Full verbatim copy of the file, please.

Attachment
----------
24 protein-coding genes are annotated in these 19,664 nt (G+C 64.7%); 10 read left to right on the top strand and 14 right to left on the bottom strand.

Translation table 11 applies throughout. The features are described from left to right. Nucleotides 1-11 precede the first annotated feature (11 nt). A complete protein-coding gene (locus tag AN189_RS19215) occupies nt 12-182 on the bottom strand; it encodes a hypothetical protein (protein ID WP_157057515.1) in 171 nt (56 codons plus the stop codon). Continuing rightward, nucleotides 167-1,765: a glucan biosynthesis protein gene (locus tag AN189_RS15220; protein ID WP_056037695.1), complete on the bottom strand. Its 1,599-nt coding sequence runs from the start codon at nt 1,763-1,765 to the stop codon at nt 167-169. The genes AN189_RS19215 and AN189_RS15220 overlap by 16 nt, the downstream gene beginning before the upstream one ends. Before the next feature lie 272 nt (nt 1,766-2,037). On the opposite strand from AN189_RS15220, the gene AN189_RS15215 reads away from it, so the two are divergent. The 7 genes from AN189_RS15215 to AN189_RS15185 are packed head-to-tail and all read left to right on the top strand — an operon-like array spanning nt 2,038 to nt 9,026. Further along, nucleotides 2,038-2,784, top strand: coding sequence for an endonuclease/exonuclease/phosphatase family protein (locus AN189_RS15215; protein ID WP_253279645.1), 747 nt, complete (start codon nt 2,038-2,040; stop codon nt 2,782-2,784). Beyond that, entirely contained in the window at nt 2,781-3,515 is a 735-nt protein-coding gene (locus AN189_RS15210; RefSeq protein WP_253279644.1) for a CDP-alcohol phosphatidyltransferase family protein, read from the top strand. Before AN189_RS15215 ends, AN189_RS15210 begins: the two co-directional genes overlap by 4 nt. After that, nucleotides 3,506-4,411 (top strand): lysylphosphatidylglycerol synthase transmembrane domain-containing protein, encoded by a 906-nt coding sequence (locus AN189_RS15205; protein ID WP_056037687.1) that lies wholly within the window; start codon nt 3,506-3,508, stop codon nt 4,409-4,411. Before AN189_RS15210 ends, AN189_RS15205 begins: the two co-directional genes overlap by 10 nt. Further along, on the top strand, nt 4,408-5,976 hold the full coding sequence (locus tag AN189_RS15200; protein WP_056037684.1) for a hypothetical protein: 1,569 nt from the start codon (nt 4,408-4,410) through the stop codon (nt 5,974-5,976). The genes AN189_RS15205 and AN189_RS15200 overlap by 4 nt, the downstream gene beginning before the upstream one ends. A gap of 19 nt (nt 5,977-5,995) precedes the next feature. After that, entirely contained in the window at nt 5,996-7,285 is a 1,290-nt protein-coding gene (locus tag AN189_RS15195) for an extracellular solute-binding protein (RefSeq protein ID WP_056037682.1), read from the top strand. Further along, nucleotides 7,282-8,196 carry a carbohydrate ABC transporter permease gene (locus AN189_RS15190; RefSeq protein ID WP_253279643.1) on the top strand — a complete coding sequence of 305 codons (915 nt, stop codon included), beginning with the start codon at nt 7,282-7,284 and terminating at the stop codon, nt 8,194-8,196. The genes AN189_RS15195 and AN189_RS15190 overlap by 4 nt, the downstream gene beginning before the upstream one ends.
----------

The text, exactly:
24 protein-coding genes are annotated in these 19,664 nt (G+C 64.7%); 10 read left to right on the top strand and 14 right to left on the bottom strand.

Translation table 11 applies throughout. The features are described from left to right. Nucleotides 1-11 precede the first annotated feature (11 nt). A complete protein-coding gene (locus tag AN189_RS19215) occupies nt 12-182 on the bottom strand; it encodes a hypothetical protein (protein ID WP_157057515.1) in 171 nt (56 codons plus the stop codon). Continuing rightward, nucleotides 167-1,765: a glucan biosynthesis protein gene (locus tag AN189_RS15220; protein ID WP_056037695.1), complete on the bottom strand. Its 1,599-nt coding sequence runs from the start codon at nt 1,763-1,765 to the stop codon at nt 167-169. The genes AN189_RS19215 and AN189_RS15220 overlap by 16 nt, the downstream gene beginning before the upstream one ends. Before the next feature lie 272 nt (nt 1,766-2,037). On the opposite strand from AN189_RS15220, the gene AN189_RS15215 reads away from it, so the two are divergent. The 7 genes from AN189_RS15215 to AN189_RS15185 are packed head-to-tail and all read left to right on the top strand — an operon-like array spanning nt 2,038 to nt 9,026. Further along, nucleotides 2,038-2,784, top strand: coding sequence for an endonuclease/exonuclease/phosphatase family protein (locus AN189_RS15215; protein ID WP_253279645.1), 747 nt, complete (start codon nt 2,038-2,040; stop codon nt 2,782-2,784). Beyond that, entirely contained in the window at nt 2,781-3,515 is a 735-nt protein-coding gene (locus AN189_RS15210; RefSeq protein WP_253279644.1) for a CDP-alcohol phosphatidyltransferase family protein, read from the top strand. Before AN189_RS15215 ends, AN189_RS15210 begins: the two co-directional genes overlap by 4 nt. After that, nucleotides 3,506-4,411 (top strand): lysylphosphatidylglycerol synthase transmembrane domain-containing protein, encoded by a 906-nt coding sequence (locus AN189_RS15205; protein ID WP_056037687.1) that lies wholly within the window; start codon nt 3,506-3,508, stop codon nt 4,409-4,411. Before AN189_RS15210 ends, AN189_RS15205 begins: the two co-directional genes overlap by 10 nt. Further along, on the top strand, nt 4,408-5,976 hold the full coding sequence (locus tag AN189_RS15200; protein WP_056037684.1) for a hypothetical protein: 1,569 nt from the start codon (nt 4,408-4,410) through the stop codon (nt 5,974-5,976). The genes AN189_RS15205 and AN189_RS15200 overlap by 4 nt, the downstream gene beginning before the upstream one ends. A gap of 19 nt (nt 5,977-5,995) precedes the next feature. After that, entirely contained in the window at nt 5,996-7,285 is a 1,290-nt protein-coding gene (locus tag AN189_RS15195) for an extracellular solute-binding protein (RefSeq protein ID WP_056037682.1), read from the top strand. Further along, nucleotides 7,282-8,196 carry a carbohydrate ABC transporter permease gene (locus AN189_RS15190; RefSeq protein ID WP_253279643.1) on the top strand — a complete coding sequence of 305 codons (915 nt, stop codon included), beginning with the start codon at nt 7,282-7,284 and terminating at the stop codon, nt 8,194-8,196. The genes AN189_RS15195 and AN189_RS15190 overlap by 4 nt, the downstream gene beginning before the upstream one ends.